keywords = "Costly punishment, Fairness, Negative pseudo-reciprocity, Partial information, Trust, Trust game",
author = "Paul Rauwolf and Bryson, {Joanna J.}",
year = "2018",
month = "12",
day = "1",
doi = "10.1007/s13235-017-0230-x",
language = "English",
volume = "8",
pages = "891--917",
journal = "Dynamic Games and Applications",
issn = "2153-0785",
publisher = "Springer Verlag",
number = "4",

}

TY - JOUR

T1 - Expectations of Fairness and Trust Co-Evolve in Environments of Partial Information

AU - Rauwolf, Paul

AU - Bryson, Joanna J.

PY - 2018/12/1

Y1 - 2018/12/1

N2 - When playing one-shot economic games, individuals often blindly trust others, accepting partnerships without any information regarding the trustworthiness of their partner. Consequently, they risk deleterious pacts. Oddly, when individuals do have information about another, they reject partnerships that are not fair, despite the fact that such offers are profitable—individuals costly punish. Why would one reject profitable partnerships on the one hand, but risk unknown offers on the other? Significant research has gone into explaining the contexts where blind trust or costly punishment provides an evolutionary advantage; however, both behaviours are rarely considered in tandem. Here we demonstrate that both behaviours can simultaneously be revenue maximizing. Further, given the plausible condition of partially obscured information and partner choice, trust mediates the generation of costly punishment. This result is important because it demonstrates that the evolutionary viability of trust, fairness, and costly punishment may be linked. The adaptive nature of fairness expectations can best be explained in concert with trust.

AB - When playing one-shot economic games, individuals often blindly trust others, accepting partnerships without any information regarding the trustworthiness of their partner. Consequently, they risk deleterious pacts. Oddly, when individuals do have information about another, they reject partnerships that are not fair, despite the fact that such offers are profitable—individuals costly punish. Why would one reject profitable partnerships on the one hand, but risk unknown offers on the other? Significant research has gone into explaining the contexts where blind trust or costly punishment provides an evolutionary advantage; however, both behaviours are rarely considered in tandem. Here we demonstrate that both behaviours can simultaneously be revenue maximizing. Further, given the plausible condition of partially obscured information and partner choice, trust mediates the generation of costly punishment. This result is important because it demonstrates that the evolutionary viability of trust, fairness, and costly punishment may be linked. The adaptive nature of fairness expectations can best be explained in concert with trust.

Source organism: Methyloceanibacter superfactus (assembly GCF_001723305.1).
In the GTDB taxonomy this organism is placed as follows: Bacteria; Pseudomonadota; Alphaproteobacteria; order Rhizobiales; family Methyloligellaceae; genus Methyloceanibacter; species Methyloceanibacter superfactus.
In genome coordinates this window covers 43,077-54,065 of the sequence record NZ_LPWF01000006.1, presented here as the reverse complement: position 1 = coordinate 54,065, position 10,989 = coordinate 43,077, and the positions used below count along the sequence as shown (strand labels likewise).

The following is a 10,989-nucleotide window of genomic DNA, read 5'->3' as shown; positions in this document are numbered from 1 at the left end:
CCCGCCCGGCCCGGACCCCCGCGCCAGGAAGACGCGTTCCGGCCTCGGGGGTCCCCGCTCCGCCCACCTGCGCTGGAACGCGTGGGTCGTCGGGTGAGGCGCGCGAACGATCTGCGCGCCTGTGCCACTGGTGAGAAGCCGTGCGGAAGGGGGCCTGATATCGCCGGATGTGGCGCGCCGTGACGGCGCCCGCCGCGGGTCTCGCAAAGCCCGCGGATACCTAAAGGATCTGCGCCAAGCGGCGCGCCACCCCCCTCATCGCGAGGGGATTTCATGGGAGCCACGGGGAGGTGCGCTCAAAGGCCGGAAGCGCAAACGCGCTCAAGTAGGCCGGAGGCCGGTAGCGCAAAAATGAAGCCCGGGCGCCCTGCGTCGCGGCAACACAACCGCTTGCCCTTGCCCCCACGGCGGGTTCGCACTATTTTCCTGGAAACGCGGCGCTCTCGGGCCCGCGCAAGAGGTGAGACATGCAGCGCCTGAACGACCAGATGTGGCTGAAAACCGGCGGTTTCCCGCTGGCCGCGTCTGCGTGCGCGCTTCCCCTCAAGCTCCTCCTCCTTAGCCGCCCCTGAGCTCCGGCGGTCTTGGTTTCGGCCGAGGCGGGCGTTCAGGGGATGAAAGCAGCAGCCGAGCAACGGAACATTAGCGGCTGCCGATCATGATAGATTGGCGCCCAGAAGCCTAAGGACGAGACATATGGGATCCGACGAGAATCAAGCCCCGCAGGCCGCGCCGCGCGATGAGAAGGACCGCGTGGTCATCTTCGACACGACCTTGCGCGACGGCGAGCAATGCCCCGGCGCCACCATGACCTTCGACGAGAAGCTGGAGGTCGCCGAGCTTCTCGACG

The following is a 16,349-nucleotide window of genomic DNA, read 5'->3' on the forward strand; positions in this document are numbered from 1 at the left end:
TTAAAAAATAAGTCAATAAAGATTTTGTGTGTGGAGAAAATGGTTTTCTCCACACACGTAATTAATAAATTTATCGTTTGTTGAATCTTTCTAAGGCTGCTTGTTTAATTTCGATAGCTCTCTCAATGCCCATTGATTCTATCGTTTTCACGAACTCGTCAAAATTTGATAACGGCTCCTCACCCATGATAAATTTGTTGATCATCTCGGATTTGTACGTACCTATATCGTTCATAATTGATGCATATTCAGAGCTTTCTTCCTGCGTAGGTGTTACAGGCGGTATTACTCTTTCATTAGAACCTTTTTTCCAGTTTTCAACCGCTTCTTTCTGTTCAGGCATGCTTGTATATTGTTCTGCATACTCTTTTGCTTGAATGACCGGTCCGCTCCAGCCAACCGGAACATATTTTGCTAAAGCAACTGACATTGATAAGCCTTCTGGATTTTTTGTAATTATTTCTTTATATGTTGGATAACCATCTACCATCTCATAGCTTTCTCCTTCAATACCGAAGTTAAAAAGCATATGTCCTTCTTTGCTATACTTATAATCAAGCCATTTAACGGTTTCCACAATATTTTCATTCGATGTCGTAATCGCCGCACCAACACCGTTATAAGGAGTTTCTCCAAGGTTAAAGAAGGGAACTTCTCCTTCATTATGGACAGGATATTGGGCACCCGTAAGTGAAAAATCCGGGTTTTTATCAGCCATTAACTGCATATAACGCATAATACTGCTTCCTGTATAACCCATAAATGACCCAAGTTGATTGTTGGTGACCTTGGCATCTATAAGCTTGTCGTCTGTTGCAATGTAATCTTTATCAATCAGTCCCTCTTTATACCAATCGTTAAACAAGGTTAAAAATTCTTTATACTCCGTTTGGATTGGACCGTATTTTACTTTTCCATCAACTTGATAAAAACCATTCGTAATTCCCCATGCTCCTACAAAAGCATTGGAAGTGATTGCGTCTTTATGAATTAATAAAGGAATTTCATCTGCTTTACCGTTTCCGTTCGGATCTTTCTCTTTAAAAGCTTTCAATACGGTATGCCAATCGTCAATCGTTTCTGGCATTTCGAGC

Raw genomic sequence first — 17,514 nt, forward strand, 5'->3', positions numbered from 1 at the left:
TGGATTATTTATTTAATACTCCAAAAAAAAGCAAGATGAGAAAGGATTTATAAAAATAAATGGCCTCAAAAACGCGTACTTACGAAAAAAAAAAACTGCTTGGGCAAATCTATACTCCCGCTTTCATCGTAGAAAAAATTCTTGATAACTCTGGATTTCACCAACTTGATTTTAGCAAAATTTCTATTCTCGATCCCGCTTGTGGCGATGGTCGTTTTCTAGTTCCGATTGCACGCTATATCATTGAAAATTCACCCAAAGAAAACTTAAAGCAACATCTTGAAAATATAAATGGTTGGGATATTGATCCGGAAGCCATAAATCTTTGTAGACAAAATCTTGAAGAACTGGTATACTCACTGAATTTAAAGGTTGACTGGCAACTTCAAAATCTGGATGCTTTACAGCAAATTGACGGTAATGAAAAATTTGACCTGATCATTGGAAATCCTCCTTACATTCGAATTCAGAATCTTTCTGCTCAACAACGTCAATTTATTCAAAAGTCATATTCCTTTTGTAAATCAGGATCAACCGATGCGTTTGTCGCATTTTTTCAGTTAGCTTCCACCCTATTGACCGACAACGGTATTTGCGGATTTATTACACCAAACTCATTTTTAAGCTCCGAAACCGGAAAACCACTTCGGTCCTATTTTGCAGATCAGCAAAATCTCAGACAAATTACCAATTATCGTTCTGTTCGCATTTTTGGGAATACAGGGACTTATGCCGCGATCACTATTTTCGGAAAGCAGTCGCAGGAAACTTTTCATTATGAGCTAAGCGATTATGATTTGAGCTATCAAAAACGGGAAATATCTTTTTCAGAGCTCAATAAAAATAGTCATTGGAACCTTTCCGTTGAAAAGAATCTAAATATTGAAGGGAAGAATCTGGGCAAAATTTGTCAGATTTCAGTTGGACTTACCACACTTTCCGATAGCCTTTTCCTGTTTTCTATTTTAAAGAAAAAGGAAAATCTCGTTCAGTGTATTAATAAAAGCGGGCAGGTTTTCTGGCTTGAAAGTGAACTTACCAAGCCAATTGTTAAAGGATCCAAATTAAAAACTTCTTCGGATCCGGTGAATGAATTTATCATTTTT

KW - Costly punishment

KW - Fairness

KW - Negative pseudo-reciprocity

KW - Partial information

KW - Trust

KW - Trust game

UR - http://www.scopus.com/inward/record.url?scp=85054820001&partnerID=8YFLogxK

U2 - 10.1007/s13235-017-0230-x

DO - 10.1007/s13235-017-0230-x

M3 - Article

VL - 8

SP - 891

EP - 917

JO - Dynamic Games and Applications

T2 - Dynamic Games and Applications

JF - Dynamic Games and Applications

SN - 2153-0785

IS - 4

ER -